Commuters walk on a platform at Gare de l'Est train station during a strike by all unions of French SNCF and the Paris transport network (RATP) in Paris as French transportation workers' strike continues for a 19th day against pension reform plans in France
Protesters scuffled with police at the Gare de Lyon station in Paris on Monday and union leaders threatened to ramp up action at oil facilities as a nationwide strike against government pension reforms went into a 19th day.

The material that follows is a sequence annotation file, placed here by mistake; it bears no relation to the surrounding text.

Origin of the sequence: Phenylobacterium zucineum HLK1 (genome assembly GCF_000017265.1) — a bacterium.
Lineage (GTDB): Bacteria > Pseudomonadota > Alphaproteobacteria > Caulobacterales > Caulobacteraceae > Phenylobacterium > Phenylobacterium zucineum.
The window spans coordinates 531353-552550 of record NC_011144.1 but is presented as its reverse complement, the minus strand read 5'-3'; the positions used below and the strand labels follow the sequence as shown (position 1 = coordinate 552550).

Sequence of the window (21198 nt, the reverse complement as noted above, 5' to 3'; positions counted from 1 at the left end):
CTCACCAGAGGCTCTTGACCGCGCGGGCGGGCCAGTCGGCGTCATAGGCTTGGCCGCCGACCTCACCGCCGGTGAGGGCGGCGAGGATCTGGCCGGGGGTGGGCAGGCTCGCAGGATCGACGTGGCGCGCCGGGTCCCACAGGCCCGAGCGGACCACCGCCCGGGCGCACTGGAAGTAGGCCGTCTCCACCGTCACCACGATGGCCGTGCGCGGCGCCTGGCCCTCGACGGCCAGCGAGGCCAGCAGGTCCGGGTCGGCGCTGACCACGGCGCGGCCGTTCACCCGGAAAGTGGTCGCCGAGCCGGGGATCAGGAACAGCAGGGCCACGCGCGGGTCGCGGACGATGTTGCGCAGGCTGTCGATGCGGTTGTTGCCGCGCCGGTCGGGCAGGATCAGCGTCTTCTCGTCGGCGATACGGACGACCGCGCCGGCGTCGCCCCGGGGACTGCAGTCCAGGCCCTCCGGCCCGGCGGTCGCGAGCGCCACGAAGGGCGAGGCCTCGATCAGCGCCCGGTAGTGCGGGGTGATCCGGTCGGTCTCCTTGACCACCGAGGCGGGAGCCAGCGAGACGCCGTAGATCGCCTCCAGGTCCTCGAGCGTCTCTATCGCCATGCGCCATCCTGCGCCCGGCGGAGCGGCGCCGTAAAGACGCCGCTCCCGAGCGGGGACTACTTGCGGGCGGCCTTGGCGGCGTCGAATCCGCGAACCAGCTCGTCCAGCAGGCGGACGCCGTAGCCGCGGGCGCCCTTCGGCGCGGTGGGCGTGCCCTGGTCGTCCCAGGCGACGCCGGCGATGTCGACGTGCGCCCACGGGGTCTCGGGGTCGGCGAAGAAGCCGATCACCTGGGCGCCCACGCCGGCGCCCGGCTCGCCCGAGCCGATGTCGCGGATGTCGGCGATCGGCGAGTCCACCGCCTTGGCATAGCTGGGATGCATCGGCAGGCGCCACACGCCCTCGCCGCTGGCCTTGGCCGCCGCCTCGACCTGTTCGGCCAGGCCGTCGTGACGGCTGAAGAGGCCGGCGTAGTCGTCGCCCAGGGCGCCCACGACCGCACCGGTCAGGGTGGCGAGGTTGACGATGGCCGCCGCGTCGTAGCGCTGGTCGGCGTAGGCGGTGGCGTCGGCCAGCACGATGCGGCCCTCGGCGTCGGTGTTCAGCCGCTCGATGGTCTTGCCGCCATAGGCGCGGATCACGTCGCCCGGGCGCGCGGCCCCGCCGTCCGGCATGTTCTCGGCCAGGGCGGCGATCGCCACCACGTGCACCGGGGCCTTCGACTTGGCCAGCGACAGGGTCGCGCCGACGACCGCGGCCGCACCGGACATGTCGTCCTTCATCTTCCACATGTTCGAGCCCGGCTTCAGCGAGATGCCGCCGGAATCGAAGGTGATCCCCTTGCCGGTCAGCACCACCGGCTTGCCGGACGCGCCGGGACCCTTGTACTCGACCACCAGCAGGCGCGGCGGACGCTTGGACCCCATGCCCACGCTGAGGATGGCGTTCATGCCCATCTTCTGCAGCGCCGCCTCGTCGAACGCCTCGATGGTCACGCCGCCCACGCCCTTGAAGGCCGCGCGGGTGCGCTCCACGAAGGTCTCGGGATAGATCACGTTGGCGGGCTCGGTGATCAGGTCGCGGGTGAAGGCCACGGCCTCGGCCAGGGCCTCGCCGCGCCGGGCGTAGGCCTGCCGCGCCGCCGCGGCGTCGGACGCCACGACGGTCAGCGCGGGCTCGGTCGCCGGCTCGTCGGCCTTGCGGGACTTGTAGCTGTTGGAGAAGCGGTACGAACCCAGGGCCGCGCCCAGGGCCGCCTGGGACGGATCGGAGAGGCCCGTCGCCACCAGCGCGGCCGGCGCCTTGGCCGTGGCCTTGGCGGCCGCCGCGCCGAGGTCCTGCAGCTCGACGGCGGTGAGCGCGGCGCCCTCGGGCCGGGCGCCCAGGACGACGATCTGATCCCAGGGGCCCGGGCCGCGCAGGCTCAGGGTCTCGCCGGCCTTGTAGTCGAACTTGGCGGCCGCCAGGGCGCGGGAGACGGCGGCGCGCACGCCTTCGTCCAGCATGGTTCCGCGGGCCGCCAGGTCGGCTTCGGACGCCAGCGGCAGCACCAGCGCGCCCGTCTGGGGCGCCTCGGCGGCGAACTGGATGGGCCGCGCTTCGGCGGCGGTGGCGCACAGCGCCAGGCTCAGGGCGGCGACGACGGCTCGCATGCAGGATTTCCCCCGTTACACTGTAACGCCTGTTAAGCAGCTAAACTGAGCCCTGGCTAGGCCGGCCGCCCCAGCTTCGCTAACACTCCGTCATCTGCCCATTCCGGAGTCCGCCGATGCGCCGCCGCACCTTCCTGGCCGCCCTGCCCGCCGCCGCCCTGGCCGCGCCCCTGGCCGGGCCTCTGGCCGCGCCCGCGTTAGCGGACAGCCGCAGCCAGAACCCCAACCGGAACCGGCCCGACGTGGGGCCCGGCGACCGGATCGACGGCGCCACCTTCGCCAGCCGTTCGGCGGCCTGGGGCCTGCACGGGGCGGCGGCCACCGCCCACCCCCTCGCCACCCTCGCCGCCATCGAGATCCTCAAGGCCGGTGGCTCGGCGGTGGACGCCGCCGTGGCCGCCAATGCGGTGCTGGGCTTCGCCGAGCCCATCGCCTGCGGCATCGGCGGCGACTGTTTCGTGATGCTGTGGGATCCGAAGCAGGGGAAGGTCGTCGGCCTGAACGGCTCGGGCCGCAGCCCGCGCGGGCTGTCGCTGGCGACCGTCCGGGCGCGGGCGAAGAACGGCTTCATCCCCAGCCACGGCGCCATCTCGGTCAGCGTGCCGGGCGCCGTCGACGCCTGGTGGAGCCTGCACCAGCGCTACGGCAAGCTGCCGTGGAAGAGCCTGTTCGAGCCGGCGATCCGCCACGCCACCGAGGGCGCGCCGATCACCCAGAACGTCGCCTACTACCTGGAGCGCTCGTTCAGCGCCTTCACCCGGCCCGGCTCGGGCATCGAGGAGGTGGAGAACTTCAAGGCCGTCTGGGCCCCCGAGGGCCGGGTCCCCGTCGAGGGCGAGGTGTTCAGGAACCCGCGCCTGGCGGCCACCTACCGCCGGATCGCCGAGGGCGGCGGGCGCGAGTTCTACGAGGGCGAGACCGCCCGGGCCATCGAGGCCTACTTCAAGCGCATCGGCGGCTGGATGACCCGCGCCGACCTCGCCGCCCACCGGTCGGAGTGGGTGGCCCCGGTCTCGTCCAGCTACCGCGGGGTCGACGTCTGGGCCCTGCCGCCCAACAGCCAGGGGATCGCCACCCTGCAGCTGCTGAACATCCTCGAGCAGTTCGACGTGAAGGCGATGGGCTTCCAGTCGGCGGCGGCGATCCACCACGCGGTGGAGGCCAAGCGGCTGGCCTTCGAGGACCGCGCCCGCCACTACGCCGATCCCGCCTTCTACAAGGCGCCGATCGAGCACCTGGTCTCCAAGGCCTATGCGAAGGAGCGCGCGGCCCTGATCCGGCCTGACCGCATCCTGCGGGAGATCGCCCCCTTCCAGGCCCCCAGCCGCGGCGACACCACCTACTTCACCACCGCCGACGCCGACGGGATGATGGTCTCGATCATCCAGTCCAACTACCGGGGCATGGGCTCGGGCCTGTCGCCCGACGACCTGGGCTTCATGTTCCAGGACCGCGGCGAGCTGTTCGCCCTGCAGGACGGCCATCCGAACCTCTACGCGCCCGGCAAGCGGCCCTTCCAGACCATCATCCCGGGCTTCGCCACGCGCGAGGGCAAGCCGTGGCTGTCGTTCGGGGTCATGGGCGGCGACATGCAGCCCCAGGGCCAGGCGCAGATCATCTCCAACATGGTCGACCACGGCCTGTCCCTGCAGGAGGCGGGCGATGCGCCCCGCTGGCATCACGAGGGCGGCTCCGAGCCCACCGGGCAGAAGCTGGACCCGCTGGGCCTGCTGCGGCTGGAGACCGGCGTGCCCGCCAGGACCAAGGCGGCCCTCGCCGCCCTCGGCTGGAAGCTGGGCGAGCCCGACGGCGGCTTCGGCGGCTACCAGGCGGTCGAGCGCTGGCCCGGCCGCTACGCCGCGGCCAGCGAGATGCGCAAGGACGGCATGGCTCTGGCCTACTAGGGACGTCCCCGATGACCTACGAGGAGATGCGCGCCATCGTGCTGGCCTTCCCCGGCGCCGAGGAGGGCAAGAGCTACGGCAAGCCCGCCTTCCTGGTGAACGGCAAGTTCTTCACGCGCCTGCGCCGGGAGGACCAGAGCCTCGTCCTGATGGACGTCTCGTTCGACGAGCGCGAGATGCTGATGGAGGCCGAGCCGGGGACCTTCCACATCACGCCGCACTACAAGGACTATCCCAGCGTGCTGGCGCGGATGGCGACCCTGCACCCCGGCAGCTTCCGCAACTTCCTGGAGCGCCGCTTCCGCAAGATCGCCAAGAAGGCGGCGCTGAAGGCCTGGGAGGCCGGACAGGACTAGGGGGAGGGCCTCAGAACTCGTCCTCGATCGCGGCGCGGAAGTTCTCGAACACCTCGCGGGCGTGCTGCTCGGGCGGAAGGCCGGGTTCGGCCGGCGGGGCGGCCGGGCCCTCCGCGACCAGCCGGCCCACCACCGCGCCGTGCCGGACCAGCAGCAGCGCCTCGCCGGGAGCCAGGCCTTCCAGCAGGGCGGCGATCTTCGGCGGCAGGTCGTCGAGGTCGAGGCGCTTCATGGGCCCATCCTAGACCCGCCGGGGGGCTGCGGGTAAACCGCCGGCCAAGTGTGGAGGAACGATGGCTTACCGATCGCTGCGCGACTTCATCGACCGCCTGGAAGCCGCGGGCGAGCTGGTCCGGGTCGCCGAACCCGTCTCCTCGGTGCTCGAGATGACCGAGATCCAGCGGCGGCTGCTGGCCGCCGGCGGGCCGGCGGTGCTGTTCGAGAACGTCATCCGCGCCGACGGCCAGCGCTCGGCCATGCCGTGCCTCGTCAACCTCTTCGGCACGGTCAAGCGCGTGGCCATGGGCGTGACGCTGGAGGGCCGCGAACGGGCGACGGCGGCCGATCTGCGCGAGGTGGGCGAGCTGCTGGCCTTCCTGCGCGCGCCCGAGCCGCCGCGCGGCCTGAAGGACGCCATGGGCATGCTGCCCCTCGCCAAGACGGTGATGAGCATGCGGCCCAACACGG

Riot police tangled with around 30 protesters at the Gare de Lyon, one of the French capital's busiest stations, footage from TV station BFM showed. Protesters let off flares and fireworks, releasing smoke that drifted down into the station concourse. The walkouts, which have disrupted Christmas preparations, have also affected other main Paris stations such as the Gare du Nord, which handles Eurostar services to London and Brussels, and the Gare de l'Est. "I understand (the strike) but I am not OK with it as I think all French people are being held hostage and it is difficult for us to understand what the goal is," said Damien Dremont, a commuter at the Gare de l'Est. Two weeks of nationwide industrial action against President Emmanuel Macron's pension reform, which would scrap special pensions for many public sector staff and make people work to 64 to draw a full pension, have crippled France's transport network. OIL SECTOR The hardline CGT trade union, which has been at the forefront of the industrial action, has said there will be no truce over Christmas and it will ramp up protests and shutdowns, particularly in the oil sector. CGT's members are holding votes at refineries, oil depots and terminals on Monday to decide whether to shut down production at their plants as part of the protest. The oil sector workers aim to intensify the strike by shutting down refineries to force the government to withdraw the planned pension reforms. At the CIM oil terminal in northern France, which handles about 40% of French crude imports, CGT members decided to stay on strike but held off shutting down operations which would have cut crude deliveries to refineries and jet fuel to airports. A CGT union official told Reuters that members voted on Monday to stop production at the LyondellBasell petrochemical complex in the south of France. Union members are expected to vote on whether to halt production at Total's Grandpuits refinery later on Monday. LyondellBasell could not be reached for comment. Shutdown procedure started early on Monday at PetroIneos' Lavera oil refinery in southern France after CGT workers voted halt operations. Although the protests have disrupted deliveries, only about 2% of France's 11,000 petrol stations have run dry, according to oil sector lobby UFIP. In a bid to defuse the public anger, Macron over the weekend decided to forego a special presidential pension payout when he eventually steps down.